Frequently Asked Questions

Contents

Which Photon Product Is The Right One For Me?

This is a difficult question to answer as it depends on the game you are making and the specifics of your project. However we can recommend the following:

Feel free to reach out to us if you still have questions.

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What Is The Difference Between Photon Realtime And PUN?

Photon Realtime wraps up all generic features needed for the load balancing of Photon. It is a product as much as a defined workflow to use Name Server, Master Server and Game Servers. Photon Realtime (a.k.a. LoadBalancing) is the basis for many games using Photon.

While Photon Realtime is independent from Unity, PUN adds many comfortable features for Unity and makes Realtime (the lower level) even easier to use.

Both products share the same backend, same server applications, same low-level stuff, same core concepts. At first PUN was meant to be a better UNet (old Unity Networking): preserve a similar API with a more solid backend and rich features. Then it slowly diverged and became the number 1 solution for multiplayer on Unity.

While we do have a Photon Realtime Unity SDK, PUN has more high level out-of-the-box features like:

  • Magic Unity callbacks
  • Extra Unity components that serialize and sync. networked objects for you: most important one PhotonView
  • PunRPC
  • Offline mode
  • ...

Read more here.

However, while PUN supports webhooks and persisting room states, it is still not 100% able to restitute networked objects' state in the scene(s) when loading a saved game. Read more here.

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What Is The Difference Between LoadBalancing API And Photon Realtime?

LoadBalancing API and Photon Realtime can be two different names for the same thing. The LoadBalancing API or the LoadBalancing Client API is the programming interface available in the client SDKs we provide for the Photon Realtime product.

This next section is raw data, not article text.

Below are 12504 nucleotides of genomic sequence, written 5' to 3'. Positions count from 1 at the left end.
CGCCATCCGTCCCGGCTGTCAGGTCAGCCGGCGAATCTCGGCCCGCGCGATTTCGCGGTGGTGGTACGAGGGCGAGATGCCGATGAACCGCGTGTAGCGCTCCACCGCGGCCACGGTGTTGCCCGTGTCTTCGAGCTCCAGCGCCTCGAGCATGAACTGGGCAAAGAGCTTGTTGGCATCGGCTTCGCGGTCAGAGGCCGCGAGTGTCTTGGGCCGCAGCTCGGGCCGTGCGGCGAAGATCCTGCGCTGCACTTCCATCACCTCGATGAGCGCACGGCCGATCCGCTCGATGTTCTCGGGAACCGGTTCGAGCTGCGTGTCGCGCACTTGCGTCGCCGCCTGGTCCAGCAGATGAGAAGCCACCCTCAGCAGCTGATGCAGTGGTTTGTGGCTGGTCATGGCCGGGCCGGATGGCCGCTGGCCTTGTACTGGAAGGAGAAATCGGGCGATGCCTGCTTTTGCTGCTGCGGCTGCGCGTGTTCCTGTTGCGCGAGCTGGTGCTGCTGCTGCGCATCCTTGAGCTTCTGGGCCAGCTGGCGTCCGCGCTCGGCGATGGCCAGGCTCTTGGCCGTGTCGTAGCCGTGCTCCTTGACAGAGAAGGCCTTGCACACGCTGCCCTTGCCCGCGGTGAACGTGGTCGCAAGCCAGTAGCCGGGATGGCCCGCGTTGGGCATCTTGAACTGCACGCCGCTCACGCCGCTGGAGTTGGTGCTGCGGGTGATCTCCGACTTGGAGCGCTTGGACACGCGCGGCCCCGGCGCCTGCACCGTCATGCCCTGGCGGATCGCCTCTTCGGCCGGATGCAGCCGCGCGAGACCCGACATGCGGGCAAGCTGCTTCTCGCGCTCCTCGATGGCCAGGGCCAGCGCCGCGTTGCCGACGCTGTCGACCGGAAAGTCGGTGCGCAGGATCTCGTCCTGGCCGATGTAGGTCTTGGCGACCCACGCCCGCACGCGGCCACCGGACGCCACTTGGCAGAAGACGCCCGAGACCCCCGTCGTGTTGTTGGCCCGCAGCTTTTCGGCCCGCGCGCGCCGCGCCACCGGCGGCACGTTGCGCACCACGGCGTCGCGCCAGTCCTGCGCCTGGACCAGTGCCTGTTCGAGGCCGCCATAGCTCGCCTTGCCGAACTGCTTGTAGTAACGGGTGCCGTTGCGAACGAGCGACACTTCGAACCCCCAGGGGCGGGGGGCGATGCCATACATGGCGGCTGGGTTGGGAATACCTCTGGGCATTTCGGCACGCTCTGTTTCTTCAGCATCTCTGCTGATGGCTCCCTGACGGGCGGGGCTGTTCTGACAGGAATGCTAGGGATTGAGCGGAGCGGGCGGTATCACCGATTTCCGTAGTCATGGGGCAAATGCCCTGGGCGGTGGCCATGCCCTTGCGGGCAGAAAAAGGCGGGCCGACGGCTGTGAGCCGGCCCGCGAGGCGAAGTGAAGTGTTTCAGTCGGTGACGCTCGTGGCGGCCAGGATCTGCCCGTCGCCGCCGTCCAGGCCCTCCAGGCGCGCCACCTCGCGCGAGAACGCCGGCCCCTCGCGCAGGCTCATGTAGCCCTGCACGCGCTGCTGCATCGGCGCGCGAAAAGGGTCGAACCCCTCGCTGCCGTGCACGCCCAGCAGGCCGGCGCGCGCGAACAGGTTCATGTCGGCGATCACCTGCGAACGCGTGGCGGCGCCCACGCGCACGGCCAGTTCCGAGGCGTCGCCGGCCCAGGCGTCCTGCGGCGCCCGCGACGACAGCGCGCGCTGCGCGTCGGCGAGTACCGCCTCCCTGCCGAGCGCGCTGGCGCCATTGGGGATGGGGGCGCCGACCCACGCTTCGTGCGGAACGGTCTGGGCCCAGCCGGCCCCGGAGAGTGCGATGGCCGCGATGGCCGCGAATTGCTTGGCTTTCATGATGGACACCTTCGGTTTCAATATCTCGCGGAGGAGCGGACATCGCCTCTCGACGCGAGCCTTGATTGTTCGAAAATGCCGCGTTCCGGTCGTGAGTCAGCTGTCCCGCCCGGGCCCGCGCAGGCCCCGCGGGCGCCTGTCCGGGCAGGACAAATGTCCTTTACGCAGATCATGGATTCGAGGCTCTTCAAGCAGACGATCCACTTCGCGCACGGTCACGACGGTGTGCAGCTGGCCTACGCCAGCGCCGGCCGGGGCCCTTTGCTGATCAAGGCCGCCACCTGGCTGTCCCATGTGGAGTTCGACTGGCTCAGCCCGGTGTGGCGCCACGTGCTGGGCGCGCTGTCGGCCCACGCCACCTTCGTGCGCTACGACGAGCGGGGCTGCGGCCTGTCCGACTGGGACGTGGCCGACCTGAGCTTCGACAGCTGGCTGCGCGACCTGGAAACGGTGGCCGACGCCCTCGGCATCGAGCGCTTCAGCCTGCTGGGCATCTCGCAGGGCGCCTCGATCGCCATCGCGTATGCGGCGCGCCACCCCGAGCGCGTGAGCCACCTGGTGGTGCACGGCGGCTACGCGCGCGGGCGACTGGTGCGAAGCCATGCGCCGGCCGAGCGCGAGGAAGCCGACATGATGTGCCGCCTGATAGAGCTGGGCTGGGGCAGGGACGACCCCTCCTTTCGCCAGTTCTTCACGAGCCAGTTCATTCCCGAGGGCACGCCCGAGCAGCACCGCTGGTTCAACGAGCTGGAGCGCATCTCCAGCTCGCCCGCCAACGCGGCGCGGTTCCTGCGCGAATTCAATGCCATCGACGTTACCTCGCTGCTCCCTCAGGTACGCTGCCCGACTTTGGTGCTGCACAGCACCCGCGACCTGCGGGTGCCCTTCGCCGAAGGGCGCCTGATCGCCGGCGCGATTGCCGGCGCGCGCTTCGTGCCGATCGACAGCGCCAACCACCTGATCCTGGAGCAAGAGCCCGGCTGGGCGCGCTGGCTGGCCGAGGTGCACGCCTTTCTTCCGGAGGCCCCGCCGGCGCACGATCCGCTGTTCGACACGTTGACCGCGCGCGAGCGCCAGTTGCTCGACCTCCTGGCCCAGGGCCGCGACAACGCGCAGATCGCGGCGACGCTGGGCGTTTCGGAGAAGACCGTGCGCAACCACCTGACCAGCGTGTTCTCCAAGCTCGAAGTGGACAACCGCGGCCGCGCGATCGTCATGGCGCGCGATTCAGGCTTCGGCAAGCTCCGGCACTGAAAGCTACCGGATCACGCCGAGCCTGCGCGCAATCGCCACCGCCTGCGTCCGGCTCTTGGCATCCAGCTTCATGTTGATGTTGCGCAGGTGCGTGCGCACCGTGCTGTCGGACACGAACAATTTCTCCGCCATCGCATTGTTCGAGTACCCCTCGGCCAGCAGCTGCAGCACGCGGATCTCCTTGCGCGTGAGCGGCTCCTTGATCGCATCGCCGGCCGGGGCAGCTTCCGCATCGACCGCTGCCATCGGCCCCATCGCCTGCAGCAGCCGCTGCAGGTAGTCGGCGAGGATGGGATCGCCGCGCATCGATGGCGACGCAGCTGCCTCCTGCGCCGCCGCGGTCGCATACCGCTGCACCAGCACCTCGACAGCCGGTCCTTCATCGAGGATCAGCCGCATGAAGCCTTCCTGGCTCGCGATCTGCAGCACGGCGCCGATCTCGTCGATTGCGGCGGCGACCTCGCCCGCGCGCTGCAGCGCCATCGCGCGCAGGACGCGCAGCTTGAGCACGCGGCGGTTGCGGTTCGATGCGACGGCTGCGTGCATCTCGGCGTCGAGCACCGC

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Is It Possible To Disable Some Regions?

Yes. It works in the other way around by defining a list of allowed regions. Read more about the "Dashboard Regions Filtering".

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How To Quickly Rejoin A Room After Disconnection?

To recover from an unexpected disconnection while joined to a room, the client can attempt to reconnect and rejoin the room. We call this a "quick rejoin". A quick rejoin will succeed only if:

  • the room still exits on the same server or can be loaded: If a player leaves a room, the latter can stay alive on Photon server if other players are still joined. If the player is the last one to leave and the room becomes empty then the EmptyRoomTTL is how long it will remain alive waiting for players to join or rejoin. If after EmptyRoomTTL the room is still empty and no one joined then it will be removed from Photon server. If persistence conditions are met and webhooks are setup, the room state can be saved on the configured web service to be loaded later.
  • the actor is marked as inactive inside: an actor with the same UserId exists inside the actors' list but not currently joined to the room. This requires PlayerTTL to be different from 0.
  • the PlayerTTL for the inactive actor did not expire: when an actor leaves a room with the option to come back we save his Deactivation timestamp. As long as the room is alive, if PlayerTTL milliseconds are elapsed after Deactivation time the respective actor is removed from the actors' list. Otherwise, when the actor tries to rejoin, if the difference in milliseconds between the time of the rejoin attempt and Deactivation time exceeds PlayerTTL then the actor is removed from the actors' list and the rejoin fails. So an inactive actor can rejoin a room only for PlayerTTL milliseconds after Deactivation time.

A "quick rejoin" is composed of two steps:

  • Reconnect: simply call the appropriate connect method once disconnected.
  • Rejoin: call loadBalancingClient.OpRejoin(roomName).


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